Marijuana Decriminalization – S.B. 686

Supported – KILLED IN SENATE COURTS COMMITTEE

Eight percent of all arrests in Virginia in 2013 were marijuana-related. Marijuana prohibition wastes police resources that could be better spent keeping Virginians safe from violent crimes.

It’s time to get Virginia law in line with the vast majority of Americans who support marijuana decriminalization.

The Senate Courts of Justice Committee killed the bill.


Equality Under Law

Public Employment Non-Discrimination – S.B. 785

Supported – KILLED IN HOUSE GENERAL LAWS COMMITTEE

S.B. 785 would prohibit workplace discrimination against LGBT government employees. The government belongs to all people and as such should not fire or refuse to hire any individual on any basis other than ability to perform one’s job.

After barely passing the Virginia Senate, the bill was killed in the House General Laws Committee..

Freedom to Marry – S.B. 682, S.B. 1211

Supported – KILLED IN HOUSE COURTS COMMITTEE

Following the U.S. Supreme Court’s decision to decline review of the 4th Circuit’s ruling in Bostic v. Schaefer, gay and lesbian couples have been free to marry in Virginia.

S.B. 682 would repeal the statutory prohibition on same-sex marriages and civil unions. The Senate Courts of Justice Committee killed this bill.

S.B. 1211 would would provide more certainty for gay and lesbian couples regarding marriage, adoption, and inheritance by revising references to gender-specific terms (wife, husband, father, mother, etc.) in the Code of Virginia. The House Courts of Law Committee killed the bill after it narrowly passed in the Senate.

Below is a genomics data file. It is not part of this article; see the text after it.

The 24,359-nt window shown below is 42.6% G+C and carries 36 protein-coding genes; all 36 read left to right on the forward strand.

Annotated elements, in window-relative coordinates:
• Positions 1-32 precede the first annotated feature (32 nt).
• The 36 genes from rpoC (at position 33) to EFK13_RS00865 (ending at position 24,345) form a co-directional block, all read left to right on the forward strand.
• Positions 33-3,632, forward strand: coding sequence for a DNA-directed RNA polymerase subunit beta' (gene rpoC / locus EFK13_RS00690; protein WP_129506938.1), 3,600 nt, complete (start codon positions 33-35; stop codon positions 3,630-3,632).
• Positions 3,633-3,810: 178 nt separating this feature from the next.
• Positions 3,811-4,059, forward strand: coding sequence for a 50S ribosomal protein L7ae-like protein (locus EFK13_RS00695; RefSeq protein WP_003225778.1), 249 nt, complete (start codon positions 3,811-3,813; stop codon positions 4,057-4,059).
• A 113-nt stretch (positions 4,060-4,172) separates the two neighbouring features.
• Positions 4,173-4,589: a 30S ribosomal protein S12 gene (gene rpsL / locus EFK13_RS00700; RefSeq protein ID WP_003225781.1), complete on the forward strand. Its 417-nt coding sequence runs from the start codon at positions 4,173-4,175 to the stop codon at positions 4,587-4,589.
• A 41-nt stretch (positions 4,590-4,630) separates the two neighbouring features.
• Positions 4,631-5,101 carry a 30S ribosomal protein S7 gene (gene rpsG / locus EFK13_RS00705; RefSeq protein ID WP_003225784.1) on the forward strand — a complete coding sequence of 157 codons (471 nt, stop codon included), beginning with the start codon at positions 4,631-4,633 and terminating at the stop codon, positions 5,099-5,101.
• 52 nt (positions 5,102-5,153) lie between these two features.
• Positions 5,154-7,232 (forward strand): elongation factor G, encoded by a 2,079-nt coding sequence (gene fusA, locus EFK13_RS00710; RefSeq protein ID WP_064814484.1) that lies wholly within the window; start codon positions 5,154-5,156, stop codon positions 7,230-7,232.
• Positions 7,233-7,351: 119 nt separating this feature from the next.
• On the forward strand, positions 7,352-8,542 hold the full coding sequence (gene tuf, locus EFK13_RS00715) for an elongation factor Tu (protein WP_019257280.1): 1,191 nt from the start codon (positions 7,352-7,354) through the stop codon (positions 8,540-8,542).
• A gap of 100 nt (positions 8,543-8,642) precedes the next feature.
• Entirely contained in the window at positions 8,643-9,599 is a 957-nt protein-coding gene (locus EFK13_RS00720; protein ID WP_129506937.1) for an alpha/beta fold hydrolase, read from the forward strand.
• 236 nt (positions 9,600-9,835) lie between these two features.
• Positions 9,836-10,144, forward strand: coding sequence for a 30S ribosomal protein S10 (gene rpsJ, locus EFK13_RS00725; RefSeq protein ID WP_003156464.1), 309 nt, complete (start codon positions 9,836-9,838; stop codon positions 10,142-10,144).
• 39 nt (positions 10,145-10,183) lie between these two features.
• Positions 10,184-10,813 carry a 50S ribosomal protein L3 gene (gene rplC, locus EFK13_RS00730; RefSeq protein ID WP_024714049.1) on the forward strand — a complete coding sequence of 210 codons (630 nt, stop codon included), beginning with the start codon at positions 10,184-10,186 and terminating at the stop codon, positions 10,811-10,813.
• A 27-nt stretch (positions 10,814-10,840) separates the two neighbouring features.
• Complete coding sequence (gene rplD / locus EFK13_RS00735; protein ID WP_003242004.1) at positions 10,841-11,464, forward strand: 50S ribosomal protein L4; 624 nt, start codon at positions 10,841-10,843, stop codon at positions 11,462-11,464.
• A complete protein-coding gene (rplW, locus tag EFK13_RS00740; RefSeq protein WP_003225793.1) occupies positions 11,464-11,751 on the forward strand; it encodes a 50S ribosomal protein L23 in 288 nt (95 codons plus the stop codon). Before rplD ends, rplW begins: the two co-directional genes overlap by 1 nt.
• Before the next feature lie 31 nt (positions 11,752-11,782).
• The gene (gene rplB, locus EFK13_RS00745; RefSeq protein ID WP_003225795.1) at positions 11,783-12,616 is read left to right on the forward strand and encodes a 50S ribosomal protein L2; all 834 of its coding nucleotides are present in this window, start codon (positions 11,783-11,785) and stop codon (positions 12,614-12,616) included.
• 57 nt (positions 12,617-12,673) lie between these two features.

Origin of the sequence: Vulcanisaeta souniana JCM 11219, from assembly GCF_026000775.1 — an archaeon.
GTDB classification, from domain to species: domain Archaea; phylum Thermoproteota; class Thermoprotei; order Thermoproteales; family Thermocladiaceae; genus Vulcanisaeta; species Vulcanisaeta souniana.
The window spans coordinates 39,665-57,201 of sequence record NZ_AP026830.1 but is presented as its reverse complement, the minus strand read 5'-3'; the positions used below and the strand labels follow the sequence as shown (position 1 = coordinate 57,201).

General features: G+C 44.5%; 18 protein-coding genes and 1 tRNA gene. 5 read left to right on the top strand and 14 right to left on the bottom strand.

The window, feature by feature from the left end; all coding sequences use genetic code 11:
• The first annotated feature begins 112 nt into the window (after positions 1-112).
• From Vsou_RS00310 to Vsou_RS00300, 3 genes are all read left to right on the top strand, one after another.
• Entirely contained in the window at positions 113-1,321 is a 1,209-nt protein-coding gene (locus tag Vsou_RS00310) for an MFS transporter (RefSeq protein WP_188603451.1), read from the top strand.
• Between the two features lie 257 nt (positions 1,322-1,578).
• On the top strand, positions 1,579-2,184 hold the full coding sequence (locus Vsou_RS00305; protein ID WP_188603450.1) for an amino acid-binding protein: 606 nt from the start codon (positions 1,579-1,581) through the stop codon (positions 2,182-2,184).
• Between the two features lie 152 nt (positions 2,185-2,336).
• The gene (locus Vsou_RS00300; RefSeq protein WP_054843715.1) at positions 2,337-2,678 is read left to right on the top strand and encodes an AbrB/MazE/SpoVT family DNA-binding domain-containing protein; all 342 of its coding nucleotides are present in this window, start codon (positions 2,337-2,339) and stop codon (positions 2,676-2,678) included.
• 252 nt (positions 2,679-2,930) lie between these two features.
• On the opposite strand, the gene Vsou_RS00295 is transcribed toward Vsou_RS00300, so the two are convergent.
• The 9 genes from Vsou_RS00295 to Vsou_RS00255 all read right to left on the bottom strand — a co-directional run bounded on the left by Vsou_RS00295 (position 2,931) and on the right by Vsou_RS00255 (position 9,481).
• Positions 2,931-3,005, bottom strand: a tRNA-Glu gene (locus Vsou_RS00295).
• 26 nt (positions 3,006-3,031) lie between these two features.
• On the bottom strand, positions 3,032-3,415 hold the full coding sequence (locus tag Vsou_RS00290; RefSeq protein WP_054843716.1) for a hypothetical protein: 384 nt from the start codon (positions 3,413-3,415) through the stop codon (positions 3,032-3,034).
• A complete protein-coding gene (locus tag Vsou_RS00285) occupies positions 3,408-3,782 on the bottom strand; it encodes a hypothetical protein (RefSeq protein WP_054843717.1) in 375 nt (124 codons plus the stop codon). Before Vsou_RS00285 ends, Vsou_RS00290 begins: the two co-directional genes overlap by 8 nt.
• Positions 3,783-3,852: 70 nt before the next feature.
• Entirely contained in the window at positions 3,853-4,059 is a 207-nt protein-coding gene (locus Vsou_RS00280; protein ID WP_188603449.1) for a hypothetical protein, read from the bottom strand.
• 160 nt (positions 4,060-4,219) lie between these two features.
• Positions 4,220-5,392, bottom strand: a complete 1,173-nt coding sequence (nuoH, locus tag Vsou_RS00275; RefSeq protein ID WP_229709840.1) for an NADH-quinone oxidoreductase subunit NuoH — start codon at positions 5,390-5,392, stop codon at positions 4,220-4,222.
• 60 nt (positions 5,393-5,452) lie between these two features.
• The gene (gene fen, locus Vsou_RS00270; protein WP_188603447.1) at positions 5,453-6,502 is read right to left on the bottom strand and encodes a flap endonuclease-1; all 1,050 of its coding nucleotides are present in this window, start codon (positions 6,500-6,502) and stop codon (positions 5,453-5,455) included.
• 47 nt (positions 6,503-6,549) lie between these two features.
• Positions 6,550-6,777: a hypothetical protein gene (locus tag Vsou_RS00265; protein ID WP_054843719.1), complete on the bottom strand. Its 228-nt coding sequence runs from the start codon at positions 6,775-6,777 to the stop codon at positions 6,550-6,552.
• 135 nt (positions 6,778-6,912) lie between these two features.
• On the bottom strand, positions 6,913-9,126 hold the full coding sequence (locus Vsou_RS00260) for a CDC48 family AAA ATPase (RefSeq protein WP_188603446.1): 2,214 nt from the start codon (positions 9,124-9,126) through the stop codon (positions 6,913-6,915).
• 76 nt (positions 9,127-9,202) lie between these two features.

Special Privileges for Anti-Gay Sentiment – H.B. 1414

Opposed – KILLED IN HOUSE GENERAL LAWS COMMITTEE

Delegate Robert Marshall’s H.B. 1414 would uniquely privilege one particular moral belief (opposition to same-sex marriage) in the law. Read more about this bill and Delegate Marshall’s career-long crusade to limit the rights of LGBT Virginians.

Is VA Senate Majority Leader Tommy Norment Trying to Kill Asset Forfeiture Reform?

Earlier this month, the Virginia House of Delegates overwhelmingly approved HB 1287, an important first step at reforming Virginia’s abusive asset forfeiture laws. HB 1287 requires a criminal conviction before someone’s property can be forfeited to law enforcement.

The good news is, this week, the Virginia Senate Courts of Justice Committee voted to report the bill.

The bad news is, Republican Senate Majority Leader Tommy Norment voted against reporting the bill — and then immediately rereferred the bill to the Senate Finance Committee.

Respecting the due process rights of property owners shouldn’t have anything to do with taxes and revenue, but that’s precisely one of the problems with Virginia’s asset forfeiture laws: They encourage law enforcement to police for profit instead of justice.

Requiring a conviction before forfeiture wouldn’t entirely end policing for profit. As long as law enforcement agencies retain the proceeds of forfeiture, rather than send them to the general treasury, the perverse incentive remains for police to prioritize crimes, such as drug crimes, involving large amounts of cash. Pursuing justice and preventing violence ought to be the top priorities for law enforcement, not padding budgets.

That’s why HB 1287 represents only a first step toward real reform, but it’s an important step nonetheless — if the Senate Finance Committee doesn’t kill it first.

Virginians from across the ideological spectrum who agree that Virginia’s asset forfeiture laws need reform should contact the members of the Senate Finance Committee — especially Senate Majority Leader Tommy Norment — at once and urge them to support HB 1287. Law enforcement agencies shouldn’t be balancing their books on the backs of innocent property owners.